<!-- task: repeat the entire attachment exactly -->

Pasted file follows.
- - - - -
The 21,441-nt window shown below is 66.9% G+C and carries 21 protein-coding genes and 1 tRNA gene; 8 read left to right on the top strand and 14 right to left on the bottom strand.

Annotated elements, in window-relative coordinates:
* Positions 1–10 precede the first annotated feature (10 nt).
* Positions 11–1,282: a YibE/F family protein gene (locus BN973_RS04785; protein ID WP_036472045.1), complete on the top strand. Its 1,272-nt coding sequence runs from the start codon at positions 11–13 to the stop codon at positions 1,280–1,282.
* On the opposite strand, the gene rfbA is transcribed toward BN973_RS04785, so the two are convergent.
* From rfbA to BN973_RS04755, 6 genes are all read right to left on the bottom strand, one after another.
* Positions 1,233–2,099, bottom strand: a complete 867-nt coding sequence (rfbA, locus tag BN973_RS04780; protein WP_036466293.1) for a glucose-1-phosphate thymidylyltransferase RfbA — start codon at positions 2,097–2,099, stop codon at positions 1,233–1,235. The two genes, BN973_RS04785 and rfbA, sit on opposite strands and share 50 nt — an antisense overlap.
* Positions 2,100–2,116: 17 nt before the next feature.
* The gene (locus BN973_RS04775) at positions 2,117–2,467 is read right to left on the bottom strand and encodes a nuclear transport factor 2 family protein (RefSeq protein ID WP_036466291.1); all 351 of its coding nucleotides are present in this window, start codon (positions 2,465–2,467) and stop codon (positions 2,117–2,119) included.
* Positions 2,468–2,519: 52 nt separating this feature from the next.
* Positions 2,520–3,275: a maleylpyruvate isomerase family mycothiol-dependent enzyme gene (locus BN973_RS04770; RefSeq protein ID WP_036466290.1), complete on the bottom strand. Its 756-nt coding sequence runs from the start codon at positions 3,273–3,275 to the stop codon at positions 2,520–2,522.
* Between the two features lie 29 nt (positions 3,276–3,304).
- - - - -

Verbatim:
The 21,441-nt window shown below is 66.9% G+C and carries 21 protein-coding genes and 1 tRNA gene; 8 read left to right on the top strand and 14 right to left on the bottom strand.

Annotated elements, in window-relative coordinates:
* Positions 1–10 precede the first annotated feature (10 nt).
* Positions 11–1,282: a YibE/F family protein gene (locus BN973_RS04785; protein ID WP_036472045.1), complete on the top strand. Its 1,272-nt coding sequence runs from the start codon at positions 11–13 to the stop codon at positions 1,280–1,282.
* On the opposite strand, the gene rfbA is transcribed toward BN973_RS04785, so the two are convergent.
* From rfbA to BN973_RS04755, 6 genes are all read right to left on the bottom strand, one after another.
* Positions 1,233–2,099, bottom strand: a complete 867-nt coding sequence (rfbA, locus tag BN973_RS04780; protein WP_036466293.1) for a glucose-1-phosphate thymidylyltransferase RfbA — start codon at positions 2,097–2,099, stop codon at positions 1,233–1,235. The two genes, BN973_RS04785 and rfbA, sit on opposite strands and share 50 nt — an antisense overlap.
* Positions 2,100–2,116: 17 nt before the next feature.
* The gene (locus BN973_RS04775) at positions 2,117–2,467 is read right to left on the bottom strand and encodes a nuclear transport factor 2 family protein (RefSeq protein ID WP_036466291.1); all 351 of its coding nucleotides are present in this window, start codon (positions 2,465–2,467) and stop codon (positions 2,117–2,119) included.
* Positions 2,468–2,519: 52 nt separating this feature from the next.
* Positions 2,520–3,275: a maleylpyruvate isomerase family mycothiol-dependent enzyme gene (locus BN973_RS04770; RefSeq protein ID WP_036466290.1), complete on the bottom strand. Its 756-nt coding sequence runs from the start codon at positions 3,273–3,275 to the stop codon at positions 2,520–2,522.
* Between the two features lie 29 nt (positions 3,276–3,304).